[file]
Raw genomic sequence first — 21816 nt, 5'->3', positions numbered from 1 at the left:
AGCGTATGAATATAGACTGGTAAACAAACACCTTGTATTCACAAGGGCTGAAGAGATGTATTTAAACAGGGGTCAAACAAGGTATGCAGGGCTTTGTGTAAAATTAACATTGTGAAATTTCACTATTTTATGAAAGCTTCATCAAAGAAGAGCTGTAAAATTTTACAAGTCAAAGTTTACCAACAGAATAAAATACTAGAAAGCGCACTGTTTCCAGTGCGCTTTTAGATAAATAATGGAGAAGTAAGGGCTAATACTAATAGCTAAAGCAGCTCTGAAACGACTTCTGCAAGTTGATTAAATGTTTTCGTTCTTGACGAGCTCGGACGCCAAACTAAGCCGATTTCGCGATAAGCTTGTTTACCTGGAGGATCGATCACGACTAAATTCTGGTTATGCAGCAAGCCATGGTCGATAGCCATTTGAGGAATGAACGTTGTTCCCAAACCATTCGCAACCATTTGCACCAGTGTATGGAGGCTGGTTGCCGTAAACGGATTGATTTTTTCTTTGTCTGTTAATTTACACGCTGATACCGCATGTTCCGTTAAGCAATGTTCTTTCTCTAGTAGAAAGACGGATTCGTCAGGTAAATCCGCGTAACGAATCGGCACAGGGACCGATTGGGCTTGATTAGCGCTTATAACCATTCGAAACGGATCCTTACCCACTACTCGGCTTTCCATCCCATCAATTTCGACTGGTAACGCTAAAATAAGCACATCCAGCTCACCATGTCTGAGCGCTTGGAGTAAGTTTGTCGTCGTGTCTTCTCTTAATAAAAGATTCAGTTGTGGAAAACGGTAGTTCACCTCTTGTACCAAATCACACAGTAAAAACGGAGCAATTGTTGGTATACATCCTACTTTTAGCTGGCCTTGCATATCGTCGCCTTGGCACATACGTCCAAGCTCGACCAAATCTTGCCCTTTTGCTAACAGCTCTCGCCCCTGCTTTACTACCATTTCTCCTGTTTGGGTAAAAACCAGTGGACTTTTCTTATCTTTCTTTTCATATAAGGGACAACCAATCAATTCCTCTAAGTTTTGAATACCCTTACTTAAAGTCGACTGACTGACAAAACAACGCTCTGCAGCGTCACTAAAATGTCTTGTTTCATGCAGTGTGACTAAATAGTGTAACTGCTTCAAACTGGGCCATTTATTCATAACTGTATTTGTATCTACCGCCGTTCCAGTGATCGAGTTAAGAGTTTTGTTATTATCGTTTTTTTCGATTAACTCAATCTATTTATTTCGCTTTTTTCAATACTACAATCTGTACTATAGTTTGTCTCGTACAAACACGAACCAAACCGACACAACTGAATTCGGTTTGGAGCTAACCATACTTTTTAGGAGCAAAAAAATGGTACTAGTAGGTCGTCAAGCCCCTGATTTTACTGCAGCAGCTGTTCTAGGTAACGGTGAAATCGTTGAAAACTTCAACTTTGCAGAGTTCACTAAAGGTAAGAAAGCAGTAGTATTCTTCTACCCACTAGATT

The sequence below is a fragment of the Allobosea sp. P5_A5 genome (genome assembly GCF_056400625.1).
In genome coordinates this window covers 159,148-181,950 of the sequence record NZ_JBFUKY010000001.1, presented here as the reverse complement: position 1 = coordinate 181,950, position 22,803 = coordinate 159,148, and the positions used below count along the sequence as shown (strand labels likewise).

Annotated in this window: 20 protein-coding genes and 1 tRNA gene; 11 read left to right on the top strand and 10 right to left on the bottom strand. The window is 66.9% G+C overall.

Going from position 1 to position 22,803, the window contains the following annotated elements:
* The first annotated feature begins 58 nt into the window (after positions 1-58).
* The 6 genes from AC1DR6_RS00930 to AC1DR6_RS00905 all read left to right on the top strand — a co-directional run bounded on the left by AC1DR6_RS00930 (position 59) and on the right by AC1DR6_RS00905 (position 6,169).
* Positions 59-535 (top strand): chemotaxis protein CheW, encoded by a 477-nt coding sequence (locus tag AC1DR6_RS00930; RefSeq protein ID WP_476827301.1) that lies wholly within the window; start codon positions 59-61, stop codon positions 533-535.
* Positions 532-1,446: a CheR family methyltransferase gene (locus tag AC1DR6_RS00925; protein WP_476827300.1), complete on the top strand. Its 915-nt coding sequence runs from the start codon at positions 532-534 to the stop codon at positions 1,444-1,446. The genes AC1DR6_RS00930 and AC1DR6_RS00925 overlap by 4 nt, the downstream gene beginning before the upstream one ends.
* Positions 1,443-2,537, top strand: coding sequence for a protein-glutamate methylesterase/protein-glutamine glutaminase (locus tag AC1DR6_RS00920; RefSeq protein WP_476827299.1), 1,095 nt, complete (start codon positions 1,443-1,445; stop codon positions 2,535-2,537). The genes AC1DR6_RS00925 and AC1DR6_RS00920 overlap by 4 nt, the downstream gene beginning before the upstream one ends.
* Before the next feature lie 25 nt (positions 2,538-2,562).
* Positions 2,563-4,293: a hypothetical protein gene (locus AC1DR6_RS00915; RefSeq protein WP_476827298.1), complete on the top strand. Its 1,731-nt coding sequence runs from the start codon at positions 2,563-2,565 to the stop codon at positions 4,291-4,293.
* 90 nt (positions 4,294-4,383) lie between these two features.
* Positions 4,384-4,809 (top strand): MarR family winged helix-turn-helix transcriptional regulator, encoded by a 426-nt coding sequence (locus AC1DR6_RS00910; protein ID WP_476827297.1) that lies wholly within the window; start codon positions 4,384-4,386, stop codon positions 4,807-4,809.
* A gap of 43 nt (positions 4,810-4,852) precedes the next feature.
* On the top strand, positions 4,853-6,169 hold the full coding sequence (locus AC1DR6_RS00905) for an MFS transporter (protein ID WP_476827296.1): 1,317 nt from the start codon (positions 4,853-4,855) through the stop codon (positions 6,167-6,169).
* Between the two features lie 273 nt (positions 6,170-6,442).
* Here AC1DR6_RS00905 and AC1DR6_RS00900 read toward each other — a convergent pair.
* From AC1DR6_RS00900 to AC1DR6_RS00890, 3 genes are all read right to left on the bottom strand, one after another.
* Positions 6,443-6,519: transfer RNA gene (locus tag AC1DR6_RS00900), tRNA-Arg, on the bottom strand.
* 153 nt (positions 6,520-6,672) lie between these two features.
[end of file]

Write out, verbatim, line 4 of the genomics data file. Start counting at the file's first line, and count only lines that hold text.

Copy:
In genome coordinates this window covers 159,148-181,950 of the sequence record NZ_JBFUKY010000001.1, presented here as the reverse complement: position 1 = coordinate 181,950, position 22,803 = coordinate 159,148, and the positions used below count along the sequence as shown (strand labels likewise).